The fast spread of the virus pushed the WHO to declare it as pandemic. India was well aware about the depredations in China, Iran and Italy since news were surfacing in print and electronic media about the fatalities in those countries. India played it down the situation until it reported its first case in Kerala on 30 January, 2020. Since then India has officially confirmed close to 1000 positive cases. The continuous rise has become a real worry for local and international experts. The concern is, if spread of the disease enters into its third phase in India, it will create irreparable damage to its inhabitants, keeping in view the population density, vulnerability of poverty-ridden communities (nearly 21.9% of India’s population is living below the poverty line), and dearth of advanced health care system. According to reports, India spends only 1.5% of its GDP on health care system, which is substantially low compared with developed countries such as the US, Italy and Germany where the disease has already caused a large-scale human destruction. Unfortunately, India, a growing nuclear power in South Asia, even lags behind its relatively poor neighbors such Bangladesh, Bhutan and Sri Lanka in healthcare advancement. In 2016, India scored 41.2 points on the healthcare access and quality (HAQ) index created by the Global Burden of Disease study that was published in the medical journal The Lancet on May 23, 2018. This 16.5-point improvement in 26 years leaves India’s score well below the global average of 54.4. Despite improvements in healthcare access and quality, India lags way behind its BRICS peers such as Brazil, Russia, China and South Africa on the HAQ index. This index was based on 32 causes of death considered preventable with effective medical care.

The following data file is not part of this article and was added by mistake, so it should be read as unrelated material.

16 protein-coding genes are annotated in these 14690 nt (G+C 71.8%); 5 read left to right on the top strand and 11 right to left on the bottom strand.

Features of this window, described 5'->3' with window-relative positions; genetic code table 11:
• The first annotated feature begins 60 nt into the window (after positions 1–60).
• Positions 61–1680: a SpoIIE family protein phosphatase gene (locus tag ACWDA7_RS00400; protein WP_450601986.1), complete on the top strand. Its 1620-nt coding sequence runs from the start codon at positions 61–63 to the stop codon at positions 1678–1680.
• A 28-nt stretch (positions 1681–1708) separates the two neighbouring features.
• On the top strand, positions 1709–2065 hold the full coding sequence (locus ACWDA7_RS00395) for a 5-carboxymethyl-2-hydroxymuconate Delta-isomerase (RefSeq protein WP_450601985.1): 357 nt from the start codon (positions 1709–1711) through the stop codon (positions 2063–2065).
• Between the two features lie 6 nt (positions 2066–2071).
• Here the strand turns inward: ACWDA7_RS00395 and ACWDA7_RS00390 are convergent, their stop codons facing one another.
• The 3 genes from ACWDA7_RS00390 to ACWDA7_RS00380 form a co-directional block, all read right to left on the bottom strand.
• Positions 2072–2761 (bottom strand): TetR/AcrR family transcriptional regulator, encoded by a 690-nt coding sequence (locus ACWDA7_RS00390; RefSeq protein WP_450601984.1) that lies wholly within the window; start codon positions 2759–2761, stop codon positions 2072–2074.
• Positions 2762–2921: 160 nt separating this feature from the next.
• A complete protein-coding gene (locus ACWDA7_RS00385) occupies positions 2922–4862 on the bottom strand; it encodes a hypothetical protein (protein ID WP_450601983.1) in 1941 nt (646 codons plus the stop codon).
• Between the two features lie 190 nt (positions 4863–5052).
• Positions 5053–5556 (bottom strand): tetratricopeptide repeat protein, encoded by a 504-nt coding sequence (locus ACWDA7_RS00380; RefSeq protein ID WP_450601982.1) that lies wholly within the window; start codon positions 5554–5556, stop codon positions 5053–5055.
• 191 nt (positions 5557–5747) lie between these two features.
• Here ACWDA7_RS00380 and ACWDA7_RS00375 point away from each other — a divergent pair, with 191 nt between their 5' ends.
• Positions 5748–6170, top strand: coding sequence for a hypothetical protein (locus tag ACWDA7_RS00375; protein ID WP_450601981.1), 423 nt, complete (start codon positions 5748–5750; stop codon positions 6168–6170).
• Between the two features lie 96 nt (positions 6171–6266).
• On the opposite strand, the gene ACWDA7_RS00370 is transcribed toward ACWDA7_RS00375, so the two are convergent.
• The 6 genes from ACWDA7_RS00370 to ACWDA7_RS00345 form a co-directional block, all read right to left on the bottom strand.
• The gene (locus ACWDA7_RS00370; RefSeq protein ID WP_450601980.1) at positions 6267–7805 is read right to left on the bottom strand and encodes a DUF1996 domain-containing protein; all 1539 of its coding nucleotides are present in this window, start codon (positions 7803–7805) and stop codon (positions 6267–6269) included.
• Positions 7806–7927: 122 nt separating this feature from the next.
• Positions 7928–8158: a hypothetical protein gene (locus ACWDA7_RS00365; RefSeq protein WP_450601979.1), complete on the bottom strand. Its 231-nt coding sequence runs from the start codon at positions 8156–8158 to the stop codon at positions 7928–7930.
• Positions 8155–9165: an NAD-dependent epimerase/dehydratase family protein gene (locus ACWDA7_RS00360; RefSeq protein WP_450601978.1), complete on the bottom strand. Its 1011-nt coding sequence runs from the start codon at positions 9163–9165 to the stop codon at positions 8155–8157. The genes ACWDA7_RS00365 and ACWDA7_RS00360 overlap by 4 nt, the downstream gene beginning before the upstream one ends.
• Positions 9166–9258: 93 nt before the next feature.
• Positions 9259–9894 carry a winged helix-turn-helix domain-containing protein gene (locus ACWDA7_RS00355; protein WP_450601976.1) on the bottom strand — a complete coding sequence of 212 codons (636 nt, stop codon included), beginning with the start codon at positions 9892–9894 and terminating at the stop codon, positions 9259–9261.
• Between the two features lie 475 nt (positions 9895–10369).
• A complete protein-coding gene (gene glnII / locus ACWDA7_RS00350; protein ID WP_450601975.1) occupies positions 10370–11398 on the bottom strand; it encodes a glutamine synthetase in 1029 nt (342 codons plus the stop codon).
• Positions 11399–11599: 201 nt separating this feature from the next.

Presently, India has 14 million doctors. Yet, India has failed to reach its “Millennium Development Goals” related to health. The healthcare system of India lacks in three areas: provision, utilization, and attainment. Provision, or the supply of healthcare facilities, can lead to utilization, and finally attainment of good health. However, currently there exists a huge gap between these factors, leading to a collapsed system with insufficient access to healthcare. Differential distributions of services, power, and resources have resulted in inequalities in healthcare access. Access to hospitals depends on gender socio-economic status, education, wealth, and location of residence (urban versus rural). Furthermore, inequalities in financing healthcare and distance from healthcare facilities are barriers to access. Additionally, there is a lack of sufficient infrastructure in areas with high concentrations of poor individuals including millions who dwell in slums. Rural areas in India have a shortage of healthcare infrastructure and medical professionals. According to available data, 74% of doctors are based in urban areas that serve the 28% of the population. This is another challenging issue for rural access to healthcare. The lack of human resources causes citizens to resort to fraudulent or ignorant “healing” providers. Doctors prefer not to work in rural areas due to insufficient housing, healthcare, and education for children, drinking water, electricity, roads and transportation.